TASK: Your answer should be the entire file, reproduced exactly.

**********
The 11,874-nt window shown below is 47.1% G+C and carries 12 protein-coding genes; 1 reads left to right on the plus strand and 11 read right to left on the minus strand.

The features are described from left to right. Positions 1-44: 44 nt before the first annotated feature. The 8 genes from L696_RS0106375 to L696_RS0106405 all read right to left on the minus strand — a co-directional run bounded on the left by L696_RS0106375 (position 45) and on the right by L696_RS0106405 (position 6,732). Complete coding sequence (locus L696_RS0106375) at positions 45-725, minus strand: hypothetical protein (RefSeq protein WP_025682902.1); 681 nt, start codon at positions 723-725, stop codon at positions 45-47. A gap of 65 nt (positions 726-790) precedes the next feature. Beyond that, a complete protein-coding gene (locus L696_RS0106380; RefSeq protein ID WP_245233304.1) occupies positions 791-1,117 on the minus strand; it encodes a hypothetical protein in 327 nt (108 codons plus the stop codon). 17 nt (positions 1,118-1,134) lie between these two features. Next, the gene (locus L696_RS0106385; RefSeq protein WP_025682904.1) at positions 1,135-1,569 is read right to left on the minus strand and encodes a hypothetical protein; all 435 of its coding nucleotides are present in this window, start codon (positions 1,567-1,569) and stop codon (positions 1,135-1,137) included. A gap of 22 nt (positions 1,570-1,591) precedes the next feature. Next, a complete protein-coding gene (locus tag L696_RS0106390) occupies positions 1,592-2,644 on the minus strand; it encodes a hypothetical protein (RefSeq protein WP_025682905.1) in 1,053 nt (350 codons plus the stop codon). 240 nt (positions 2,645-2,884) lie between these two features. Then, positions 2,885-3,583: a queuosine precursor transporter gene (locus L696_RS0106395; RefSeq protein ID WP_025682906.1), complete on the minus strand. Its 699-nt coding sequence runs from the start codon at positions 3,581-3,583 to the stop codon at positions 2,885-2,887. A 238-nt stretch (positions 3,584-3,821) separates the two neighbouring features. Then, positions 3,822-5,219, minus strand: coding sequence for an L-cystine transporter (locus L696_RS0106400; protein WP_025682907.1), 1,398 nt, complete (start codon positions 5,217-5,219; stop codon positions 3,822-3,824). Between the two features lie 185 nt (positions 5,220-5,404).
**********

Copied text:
The 11,874-nt window shown below is 47.1% G+C and carries 12 protein-coding genes; 1 reads left to right on the plus strand and 11 read right to left on the minus strand.

The features are described from left to right. Positions 1-44: 44 nt before the first annotated feature. The 8 genes from L696_RS0106375 to L696_RS0106405 all read right to left on the minus strand — a co-directional run bounded on the left by L696_RS0106375 (position 45) and on the right by L696_RS0106405 (position 6,732). Complete coding sequence (locus L696_RS0106375) at positions 45-725, minus strand: hypothetical protein (RefSeq protein WP_025682902.1); 681 nt, start codon at positions 723-725, stop codon at positions 45-47. A gap of 65 nt (positions 726-790) precedes the next feature. Beyond that, a complete protein-coding gene (locus L696_RS0106380; RefSeq protein ID WP_245233304.1) occupies positions 791-1,117 on the minus strand; it encodes a hypothetical protein in 327 nt (108 codons plus the stop codon). 17 nt (positions 1,118-1,134) lie between these two features. Next, the gene (locus L696_RS0106385; RefSeq protein WP_025682904.1) at positions 1,135-1,569 is read right to left on the minus strand and encodes a hypothetical protein; all 435 of its coding nucleotides are present in this window, start codon (positions 1,567-1,569) and stop codon (positions 1,135-1,137) included. A gap of 22 nt (positions 1,570-1,591) precedes the next feature. Next, a complete protein-coding gene (locus tag L696_RS0106390) occupies positions 1,592-2,644 on the minus strand; it encodes a hypothetical protein (RefSeq protein WP_025682905.1) in 1,053 nt (350 codons plus the stop codon). 240 nt (positions 2,645-2,884) lie between these two features. Then, positions 2,885-3,583: a queuosine precursor transporter gene (locus L696_RS0106395; RefSeq protein ID WP_025682906.1), complete on the minus strand. Its 699-nt coding sequence runs from the start codon at positions 3,581-3,583 to the stop codon at positions 2,885-2,887. A 238-nt stretch (positions 3,584-3,821) separates the two neighbouring features. Then, positions 3,822-5,219, minus strand: coding sequence for an L-cystine transporter (locus L696_RS0106400; protein WP_025682907.1), 1,398 nt, complete (start codon positions 5,217-5,219; stop codon positions 3,822-3,824). Between the two features lie 185 nt (positions 5,220-5,404).